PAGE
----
Kuwait joined the world to celebrate the World Malaria Day, which falls on April 25 annually, as it was celebrated for the first time in 2008 in Africa, to assess and raise awareness of the global efforts to control and combat this disease and reduce the death rate in African countries in particular, reports Al-Qabas daily. The Kuwaiti health sources reassured that malaria is a disease “imported” from abroad and is not endemic in Kuwait, since the country is not known as an incubating environment and the country is free of any infections with it.
The sources added that in recent years, a few cases of the disease coming from abroad, from African or East Asian countries, were monitored and treated, noting that the disease is caused by a parasite called Plasmodium, transmitted by mosquitoes and infiltrates into red blood cells in the human body and destroys them indicating that these mosquitoes do not exist in the country, just as malaria is not contagious, and when a person coming from abroad is infected with it, it does not infect others except in certain cases. For example, an infected mother transmits malaria to the fetus, or through blood transfusions from an infected person, or sharing needles with an infected person.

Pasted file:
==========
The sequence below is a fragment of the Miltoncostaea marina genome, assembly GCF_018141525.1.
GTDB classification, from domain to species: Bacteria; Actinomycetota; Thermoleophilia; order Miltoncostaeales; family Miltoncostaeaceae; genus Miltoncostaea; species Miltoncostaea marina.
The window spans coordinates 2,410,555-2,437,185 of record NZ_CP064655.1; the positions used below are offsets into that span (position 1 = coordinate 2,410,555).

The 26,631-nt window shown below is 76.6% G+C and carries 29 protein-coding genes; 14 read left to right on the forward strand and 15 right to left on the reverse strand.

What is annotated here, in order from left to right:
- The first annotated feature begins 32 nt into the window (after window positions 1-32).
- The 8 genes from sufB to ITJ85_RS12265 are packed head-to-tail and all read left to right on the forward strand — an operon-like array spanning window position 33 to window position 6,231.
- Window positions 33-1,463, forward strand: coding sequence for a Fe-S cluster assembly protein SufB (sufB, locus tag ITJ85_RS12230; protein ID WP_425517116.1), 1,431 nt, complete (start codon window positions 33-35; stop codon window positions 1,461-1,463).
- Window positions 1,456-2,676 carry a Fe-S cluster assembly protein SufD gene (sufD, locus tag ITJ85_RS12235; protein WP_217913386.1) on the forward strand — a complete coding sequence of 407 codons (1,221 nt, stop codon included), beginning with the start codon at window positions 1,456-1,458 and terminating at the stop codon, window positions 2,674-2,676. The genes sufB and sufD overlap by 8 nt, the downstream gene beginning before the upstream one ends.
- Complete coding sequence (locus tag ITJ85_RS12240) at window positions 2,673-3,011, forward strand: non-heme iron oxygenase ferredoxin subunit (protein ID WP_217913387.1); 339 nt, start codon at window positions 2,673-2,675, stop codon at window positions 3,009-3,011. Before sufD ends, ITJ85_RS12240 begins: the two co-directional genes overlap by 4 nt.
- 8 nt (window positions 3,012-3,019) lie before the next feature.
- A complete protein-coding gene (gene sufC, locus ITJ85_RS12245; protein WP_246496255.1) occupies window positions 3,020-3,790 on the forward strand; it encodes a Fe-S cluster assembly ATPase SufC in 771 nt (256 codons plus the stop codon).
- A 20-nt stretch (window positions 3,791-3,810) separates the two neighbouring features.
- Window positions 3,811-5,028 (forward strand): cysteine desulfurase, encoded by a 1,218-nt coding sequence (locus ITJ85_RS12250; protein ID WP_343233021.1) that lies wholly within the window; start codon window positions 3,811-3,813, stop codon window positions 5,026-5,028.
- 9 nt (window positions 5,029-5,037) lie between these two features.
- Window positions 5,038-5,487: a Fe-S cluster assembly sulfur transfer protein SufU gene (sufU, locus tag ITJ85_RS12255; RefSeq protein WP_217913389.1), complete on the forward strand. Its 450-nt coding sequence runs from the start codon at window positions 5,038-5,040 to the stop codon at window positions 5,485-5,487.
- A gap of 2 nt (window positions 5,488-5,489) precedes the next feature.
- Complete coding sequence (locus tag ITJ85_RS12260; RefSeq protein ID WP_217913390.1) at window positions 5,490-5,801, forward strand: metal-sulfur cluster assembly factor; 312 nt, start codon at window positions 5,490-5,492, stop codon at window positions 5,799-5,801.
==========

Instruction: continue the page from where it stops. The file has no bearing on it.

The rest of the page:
The sources said if an expatriate is diagnosed with the disease upon his arrival in the country is subjected to treatment protocols in order to recover from it. The sources indicated that the Ministry of Health requires expatriate workers in countries affected by the disease to be examined before they are brought to Kuwait, to ensure that they are not infected, and the examination is repeated once they enter the country to ensure that they are free from malaria, and called on travelers to countries where malaria is widespread of the need to visit the travel clinic of the Ports and Borders Health Department in the Al-Sabah health area, two weeks before the date of their travel, to take the necessary vaccinations for various diseases, including malaria.
Source- Arab Times.